An artist, educator and organizer, Sofía Ramírez Hernández shares her story through her work so that others won’t have to struggle the way she did. Hers is a story of immigration, identity definition and institutionalized discrimination.
Frankly, Eleanor Moreno’s story is colorful and eventful enough to be its own book, much less a magazine article. Organizer, activist, consultant, translator — Moreno can best be described as “heavily involved.”
Although her journey did not begin in the state, Kim Collins found a place to call home here in West Michigan. Taking the parts of her life she loved, she turned them into passions and followed through on making her dream job a reality.
When Ace Marasigan moved here from the Philippines at age 16, he brought some of home with him, but even more so when he founded the Grand Rapids Asian-Pacific Festival.
Jenny Kinne, the new owner of Cherry Street’s beloved independent bookstore Books & Mortar, started her career selling books out of her parents’ basement and exchanging her favorite paperbacks for Monopoly money. A series of professional adventures, mostly focused on nonprofit development and public policy, led her to Fountain Street Church, Planned Parenthood, Michigan League for Public Policy and eventually life as a business owner. Her love for public policy and community activism is what eventually sparked her passion for owning a progressive, independent bookstore.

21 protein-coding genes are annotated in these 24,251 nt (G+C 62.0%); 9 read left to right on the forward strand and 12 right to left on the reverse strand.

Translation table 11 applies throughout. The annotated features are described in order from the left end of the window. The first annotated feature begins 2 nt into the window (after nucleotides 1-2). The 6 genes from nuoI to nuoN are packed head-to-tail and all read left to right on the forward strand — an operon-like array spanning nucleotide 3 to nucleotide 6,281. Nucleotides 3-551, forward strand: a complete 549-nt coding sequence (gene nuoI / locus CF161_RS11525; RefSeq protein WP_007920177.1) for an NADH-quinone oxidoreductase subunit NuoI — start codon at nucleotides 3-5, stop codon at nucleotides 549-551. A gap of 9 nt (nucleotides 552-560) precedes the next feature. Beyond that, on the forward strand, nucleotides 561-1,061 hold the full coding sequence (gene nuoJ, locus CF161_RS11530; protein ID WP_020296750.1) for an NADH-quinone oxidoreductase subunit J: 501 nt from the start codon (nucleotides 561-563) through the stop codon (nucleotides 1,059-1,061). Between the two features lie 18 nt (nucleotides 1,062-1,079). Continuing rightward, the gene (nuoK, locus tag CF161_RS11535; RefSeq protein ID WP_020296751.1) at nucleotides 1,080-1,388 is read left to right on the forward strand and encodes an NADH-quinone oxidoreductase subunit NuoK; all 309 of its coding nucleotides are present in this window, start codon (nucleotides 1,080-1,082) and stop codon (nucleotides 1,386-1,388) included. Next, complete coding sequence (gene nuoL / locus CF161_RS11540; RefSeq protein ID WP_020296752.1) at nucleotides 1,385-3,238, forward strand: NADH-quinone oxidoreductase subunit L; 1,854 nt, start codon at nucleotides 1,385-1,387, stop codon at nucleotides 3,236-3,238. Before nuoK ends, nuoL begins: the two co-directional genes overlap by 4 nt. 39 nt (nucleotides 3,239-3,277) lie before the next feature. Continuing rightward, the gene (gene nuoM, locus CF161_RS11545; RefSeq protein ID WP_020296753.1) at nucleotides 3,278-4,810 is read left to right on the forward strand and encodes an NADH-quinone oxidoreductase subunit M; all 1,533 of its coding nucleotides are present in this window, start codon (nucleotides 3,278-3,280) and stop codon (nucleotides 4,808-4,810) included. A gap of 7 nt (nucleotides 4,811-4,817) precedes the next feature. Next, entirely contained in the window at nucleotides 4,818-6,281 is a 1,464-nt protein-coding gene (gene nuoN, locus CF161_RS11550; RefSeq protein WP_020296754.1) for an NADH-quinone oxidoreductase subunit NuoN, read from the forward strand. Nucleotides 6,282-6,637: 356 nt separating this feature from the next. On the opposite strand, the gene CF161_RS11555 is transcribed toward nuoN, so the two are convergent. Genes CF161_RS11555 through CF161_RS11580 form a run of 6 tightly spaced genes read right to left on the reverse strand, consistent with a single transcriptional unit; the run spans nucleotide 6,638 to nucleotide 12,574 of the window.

As a secular humanist, Jack Woller never saw himself working for a church, much less serving as the executive director. But after life in the world of sports retail left him feeling unfulfilled, Woller went on a journey that ultimately led to Fountain Street Church, volunteering in the community and working at Grand Rapids Children’s Museum along the way.
Julia Sweeney is not your typical atheist. The former SNL cast member and current mother, actor and comedian introduced her one-woman show, Letting Go of God, in 2004. For two hours, Sweeney humorously and frankly discusses her 40-year journey from Catholic to nonbeliever.
Now in its eighth year, ArtPrize continues searching for new ways forward as an organization. Executive director Christian Gaines says the nonprofit has worked hard to establish itself as a hands-off entity, focused on proprietary technology and the events that correspond with it. Gaines spoke with Revue on the past, present and future status of the annual arts competition.
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